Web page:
Tax Reform Update

October 4, 2017

Later this week, the House is set to vote on a fiscal year 2018 budget resolution, which will be the first legislative step to advance tax reform by a simple majority and avoid a Democratic filibuster.

The House Budget Committee advanced the budget resolution in July, but—at that time—it lacked the votes to pass on the floor due to reluctance from conservative Freedom Caucus members to move forward without a tax reform blueprint. Last week, House and Senate Republican leaders unveiled their tax reform framework crafted with the White House, which received widespread support from Freedom Caucus members.

“Our Republican budget balances within 10 years, provides for a strong national defense, eliminates burdensome regulations, and cracks down on waste, fraud, and abuse. Passing this budget will also enable tax reform, which is the key to economic growth and seeing that Americans take home more of their hard-earned dollars,” House Majority Leader Kevin McCarthy (R-Calif.) said while announcing the vote.

Sen. Mike Enzi (R-Wyo.), the chairman of the Senate Budget Committee, released his version of the fiscal year 2018 budget resolution on Sept. 30. The panel is expected to mark it up on Oct. 4 and 5, with a full Senate vote expected in mid-October. The Senate budget paves the way for $1.15 trillion in tax cuts. However, some major differences between the House and Senate budgets will have to be reconciled before tax reform can move forward.

For now, House Republicans agree on the need to get started on tax reform. Faced with a dearth of major legislative accomplishments after nine months with across-the-board control of government, Republican leaders are aiming for an ambitious timeline of finishing tax reform by the end of the year.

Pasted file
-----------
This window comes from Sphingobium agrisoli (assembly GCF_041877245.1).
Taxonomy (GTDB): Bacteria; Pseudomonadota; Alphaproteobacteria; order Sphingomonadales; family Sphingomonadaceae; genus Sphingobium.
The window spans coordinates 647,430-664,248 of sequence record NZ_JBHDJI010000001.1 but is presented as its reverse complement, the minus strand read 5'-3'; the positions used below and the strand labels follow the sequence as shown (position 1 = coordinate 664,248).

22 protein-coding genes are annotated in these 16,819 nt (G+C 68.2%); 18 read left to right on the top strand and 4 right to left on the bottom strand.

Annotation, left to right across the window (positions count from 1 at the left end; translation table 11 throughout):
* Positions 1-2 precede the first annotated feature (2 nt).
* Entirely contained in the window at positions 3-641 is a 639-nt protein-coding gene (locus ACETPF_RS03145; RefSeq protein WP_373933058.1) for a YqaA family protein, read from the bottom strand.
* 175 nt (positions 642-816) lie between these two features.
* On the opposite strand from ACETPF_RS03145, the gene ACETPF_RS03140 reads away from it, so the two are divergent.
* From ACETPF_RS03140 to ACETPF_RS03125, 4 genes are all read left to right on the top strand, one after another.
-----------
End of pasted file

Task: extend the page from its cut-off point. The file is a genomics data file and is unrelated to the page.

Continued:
Last week, the Trump Administration and Congressional Republican leaders released a nine-page “unified framework for fixing our broken tax code” that includes specific goals for lower business and individual tax rates. The Framework calls for a 20-percent corporate tax rate, a new 25-percent rate for certain passthrough business income, and international reforms that include a territorial tax system and a one-time mandatory repatriation tax. The Framework also would replace the current seven individual tax brackets with three brackets with rates set at 12 percent, 25 percent, and 35 percent, while leaving open the possibility of providing a fourth higher tax bracket for upper-income individuals to meet President Trump’s goal of ensuring that tax reform benefits the middle class and not “the wealthy.”

Once the fiscal year 2018 budget resolution–which will carry reconciliation instructions and revenue targets for the tax reform process–is passed, then the Ways and Means Committee is expected to act first on tax reform. While Chairman Kevin Brady (R-Texas) has not set an official timeline, he reportedly has said he hopes to release a legislative product sometime in October and complete a mark-up and vote in the committee before Thanksgiving.

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